They look human, are supposed to behave like humans and interact with them. They are in fact photorealistic computer generated images, animated with artificial intelligence technologies to generate behaviors as true as nature. A Samsung laboratory began to unveil, Tuesday January 7 at CES in Las Vegas – annual meeting of electronics and new technologies – avatars called “Neons”. This is'“virtual beings created on computer” who have, according to the communication of the South Korean giant, “the ability to show emotions and intelligence”.
Pending a real public demonstration on the part of Star Labs, Californian subsidiary of Samsung, some have already expressed their skepticism. Like the specialized site The Verge (in English), who writes: “Neons” are “just human-like digital avatars, which deserve the nickname of artificial humans as much as Siri”, Apple's voice assistant. “It is not a surprise, there are several laboratories in the world” who work to produce avatars animated by artificial intelligence, comments in turn Laurent Chrétien, the general manager of Laval Virtual, the most important French professional fair of virtual reality.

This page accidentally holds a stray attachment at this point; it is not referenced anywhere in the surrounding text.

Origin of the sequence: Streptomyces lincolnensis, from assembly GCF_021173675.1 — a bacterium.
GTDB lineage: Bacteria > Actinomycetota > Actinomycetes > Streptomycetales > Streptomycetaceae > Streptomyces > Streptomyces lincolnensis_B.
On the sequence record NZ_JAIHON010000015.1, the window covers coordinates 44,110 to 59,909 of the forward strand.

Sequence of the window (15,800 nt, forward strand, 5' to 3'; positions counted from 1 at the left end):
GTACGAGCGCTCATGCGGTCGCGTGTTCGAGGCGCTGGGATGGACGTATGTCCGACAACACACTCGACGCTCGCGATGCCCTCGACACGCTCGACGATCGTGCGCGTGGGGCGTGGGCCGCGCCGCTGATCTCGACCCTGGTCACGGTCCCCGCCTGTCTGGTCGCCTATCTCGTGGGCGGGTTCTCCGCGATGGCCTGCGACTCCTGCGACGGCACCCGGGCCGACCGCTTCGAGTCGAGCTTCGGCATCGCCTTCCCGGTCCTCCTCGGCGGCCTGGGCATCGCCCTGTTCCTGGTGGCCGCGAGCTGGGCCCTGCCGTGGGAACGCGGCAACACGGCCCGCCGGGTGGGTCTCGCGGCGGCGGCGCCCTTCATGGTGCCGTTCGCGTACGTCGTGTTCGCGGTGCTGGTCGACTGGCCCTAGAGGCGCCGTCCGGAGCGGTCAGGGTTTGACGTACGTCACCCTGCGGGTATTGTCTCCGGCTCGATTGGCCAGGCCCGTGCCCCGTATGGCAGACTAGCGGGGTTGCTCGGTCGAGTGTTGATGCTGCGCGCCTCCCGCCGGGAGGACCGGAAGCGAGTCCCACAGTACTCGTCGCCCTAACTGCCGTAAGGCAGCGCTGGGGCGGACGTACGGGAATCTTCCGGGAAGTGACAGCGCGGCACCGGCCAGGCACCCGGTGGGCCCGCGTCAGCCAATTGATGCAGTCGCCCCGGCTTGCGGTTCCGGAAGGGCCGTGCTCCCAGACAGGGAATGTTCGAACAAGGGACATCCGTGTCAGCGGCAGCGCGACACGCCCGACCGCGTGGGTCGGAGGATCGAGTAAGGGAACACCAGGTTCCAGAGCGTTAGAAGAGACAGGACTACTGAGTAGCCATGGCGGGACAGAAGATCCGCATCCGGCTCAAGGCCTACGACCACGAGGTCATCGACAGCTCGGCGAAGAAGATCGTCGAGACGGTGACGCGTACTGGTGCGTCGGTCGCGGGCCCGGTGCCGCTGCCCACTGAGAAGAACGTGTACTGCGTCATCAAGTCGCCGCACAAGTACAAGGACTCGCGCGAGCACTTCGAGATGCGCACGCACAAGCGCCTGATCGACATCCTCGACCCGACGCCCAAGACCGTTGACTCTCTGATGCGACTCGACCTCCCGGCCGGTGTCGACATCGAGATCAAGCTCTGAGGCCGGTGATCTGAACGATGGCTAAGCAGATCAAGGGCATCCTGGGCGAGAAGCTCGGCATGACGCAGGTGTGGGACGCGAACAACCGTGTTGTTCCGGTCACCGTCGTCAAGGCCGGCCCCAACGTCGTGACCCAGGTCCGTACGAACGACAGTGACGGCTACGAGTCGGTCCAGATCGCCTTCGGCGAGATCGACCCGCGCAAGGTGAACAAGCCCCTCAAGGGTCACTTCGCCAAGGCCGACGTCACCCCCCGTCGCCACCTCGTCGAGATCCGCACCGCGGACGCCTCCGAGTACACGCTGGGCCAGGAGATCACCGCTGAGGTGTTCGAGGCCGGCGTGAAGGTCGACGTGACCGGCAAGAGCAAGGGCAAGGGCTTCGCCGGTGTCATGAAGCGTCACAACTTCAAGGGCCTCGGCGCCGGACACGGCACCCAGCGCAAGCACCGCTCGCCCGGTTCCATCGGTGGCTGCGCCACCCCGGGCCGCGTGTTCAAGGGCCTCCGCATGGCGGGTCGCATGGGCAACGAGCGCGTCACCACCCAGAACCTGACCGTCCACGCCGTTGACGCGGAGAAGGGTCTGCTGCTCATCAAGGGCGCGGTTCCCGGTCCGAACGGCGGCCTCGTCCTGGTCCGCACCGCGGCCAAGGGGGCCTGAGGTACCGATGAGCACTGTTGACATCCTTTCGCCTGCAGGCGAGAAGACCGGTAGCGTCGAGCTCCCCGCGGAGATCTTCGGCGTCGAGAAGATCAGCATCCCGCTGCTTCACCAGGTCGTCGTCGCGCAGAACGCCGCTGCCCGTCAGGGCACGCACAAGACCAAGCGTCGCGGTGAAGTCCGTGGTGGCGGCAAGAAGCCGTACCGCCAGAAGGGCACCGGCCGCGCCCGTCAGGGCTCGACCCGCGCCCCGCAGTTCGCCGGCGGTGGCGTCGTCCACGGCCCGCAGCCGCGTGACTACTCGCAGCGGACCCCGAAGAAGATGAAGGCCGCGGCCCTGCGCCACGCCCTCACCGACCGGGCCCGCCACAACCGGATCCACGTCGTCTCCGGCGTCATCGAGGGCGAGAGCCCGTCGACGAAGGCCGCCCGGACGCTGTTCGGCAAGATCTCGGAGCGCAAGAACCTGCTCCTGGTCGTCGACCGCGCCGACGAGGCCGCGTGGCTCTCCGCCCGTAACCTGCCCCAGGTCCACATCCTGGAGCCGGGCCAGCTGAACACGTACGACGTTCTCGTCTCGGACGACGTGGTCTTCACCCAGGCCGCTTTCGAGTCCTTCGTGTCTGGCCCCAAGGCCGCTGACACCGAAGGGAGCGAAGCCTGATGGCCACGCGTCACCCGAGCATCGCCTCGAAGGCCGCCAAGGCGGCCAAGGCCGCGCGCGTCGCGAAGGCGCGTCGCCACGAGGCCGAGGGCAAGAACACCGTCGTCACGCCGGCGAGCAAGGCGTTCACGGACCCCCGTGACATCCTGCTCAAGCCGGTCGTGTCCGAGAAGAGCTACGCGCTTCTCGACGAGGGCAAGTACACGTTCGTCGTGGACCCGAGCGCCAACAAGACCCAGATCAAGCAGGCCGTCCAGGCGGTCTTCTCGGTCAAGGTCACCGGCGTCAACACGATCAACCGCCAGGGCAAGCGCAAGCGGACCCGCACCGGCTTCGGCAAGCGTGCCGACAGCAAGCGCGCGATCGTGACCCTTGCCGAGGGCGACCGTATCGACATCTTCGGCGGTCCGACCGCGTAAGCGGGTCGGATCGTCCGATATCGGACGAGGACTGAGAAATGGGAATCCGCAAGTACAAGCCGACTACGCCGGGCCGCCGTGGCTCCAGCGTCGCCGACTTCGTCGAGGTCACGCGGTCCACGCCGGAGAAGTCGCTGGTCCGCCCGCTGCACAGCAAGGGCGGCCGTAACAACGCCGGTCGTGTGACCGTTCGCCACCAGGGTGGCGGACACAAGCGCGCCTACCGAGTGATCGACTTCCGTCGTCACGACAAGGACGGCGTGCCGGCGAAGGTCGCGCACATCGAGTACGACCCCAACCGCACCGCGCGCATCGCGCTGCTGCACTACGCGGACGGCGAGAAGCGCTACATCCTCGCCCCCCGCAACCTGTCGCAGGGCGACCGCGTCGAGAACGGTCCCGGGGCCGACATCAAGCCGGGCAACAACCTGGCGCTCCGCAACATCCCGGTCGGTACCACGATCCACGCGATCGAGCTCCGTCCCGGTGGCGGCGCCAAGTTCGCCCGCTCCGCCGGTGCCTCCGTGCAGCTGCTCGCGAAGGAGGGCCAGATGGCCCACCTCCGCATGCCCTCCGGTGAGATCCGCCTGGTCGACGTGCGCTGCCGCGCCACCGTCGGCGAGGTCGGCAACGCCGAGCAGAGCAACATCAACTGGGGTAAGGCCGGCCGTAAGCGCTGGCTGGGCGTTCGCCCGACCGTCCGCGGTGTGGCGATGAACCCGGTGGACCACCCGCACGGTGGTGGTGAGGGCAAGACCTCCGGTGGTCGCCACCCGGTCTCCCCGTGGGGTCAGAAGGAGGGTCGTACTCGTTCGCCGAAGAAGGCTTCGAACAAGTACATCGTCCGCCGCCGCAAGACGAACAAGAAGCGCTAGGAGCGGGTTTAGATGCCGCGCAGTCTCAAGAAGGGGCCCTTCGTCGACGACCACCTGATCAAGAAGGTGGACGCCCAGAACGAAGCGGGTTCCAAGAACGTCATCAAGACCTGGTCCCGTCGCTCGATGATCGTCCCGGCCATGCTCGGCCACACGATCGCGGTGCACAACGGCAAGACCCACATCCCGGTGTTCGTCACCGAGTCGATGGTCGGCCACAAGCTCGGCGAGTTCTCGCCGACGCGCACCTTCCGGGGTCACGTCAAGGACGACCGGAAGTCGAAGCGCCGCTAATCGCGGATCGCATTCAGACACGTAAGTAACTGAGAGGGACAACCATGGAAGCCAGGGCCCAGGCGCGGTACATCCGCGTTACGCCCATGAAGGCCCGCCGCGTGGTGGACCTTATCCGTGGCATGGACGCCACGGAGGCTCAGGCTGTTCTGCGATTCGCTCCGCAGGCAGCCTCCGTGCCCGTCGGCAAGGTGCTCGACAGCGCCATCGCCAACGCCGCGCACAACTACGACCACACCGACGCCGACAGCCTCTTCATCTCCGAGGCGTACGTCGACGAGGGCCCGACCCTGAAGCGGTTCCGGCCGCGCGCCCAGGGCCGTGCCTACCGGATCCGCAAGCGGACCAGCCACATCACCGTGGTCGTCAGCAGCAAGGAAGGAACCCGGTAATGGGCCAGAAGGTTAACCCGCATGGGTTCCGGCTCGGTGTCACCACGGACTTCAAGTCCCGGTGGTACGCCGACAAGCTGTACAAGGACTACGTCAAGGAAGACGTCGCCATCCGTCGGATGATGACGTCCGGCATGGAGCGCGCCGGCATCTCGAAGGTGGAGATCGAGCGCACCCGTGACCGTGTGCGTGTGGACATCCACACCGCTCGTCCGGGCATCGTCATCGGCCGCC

When the Neon project is truly revealed to the public, Laurent Chrétien will therefore seek to assess not the graphic quality of the avatars, but their ability to react to changes in their environment. “The real issue is the association of artificial intelligence and virtual reality: will we be able to create new universes, with virtual beings who have their own faculties?” if he asks.
Star Labs seems convinced in any case to have hit hard: “Neon is a new form of life”, don't hesitate to affirm Pranav Mistry, the boss of the lab. Core R3, the technological platform that will animate avatars, “can now independently create new expressions, new movements and dialogues (even in Hindi), completely different from the data originally recorded”, he tweeted on Saturday.
Flying to CES tomorrow, and the code is finally working 🙂 Ready to demo CORE R3. It can now autonomously create new expressions, new movements, new dialog (even in Hindi), completely different from the original captured data. pic.twitter.com/EPAJJrLyjd
– Pranav Mistry (@pranavmistry) January 5, 2020
But these avatars “could also be used as false human beings seeking to deceive a person for malicious or illegal purposes”, comments for independent analyst Jack Gold for AFP. The announcement could raise concerns, while social networks are fighting against the proliferation of misinformation and “deep fakes”, these hyperrealistic video montages designed to amuse or deceive the public.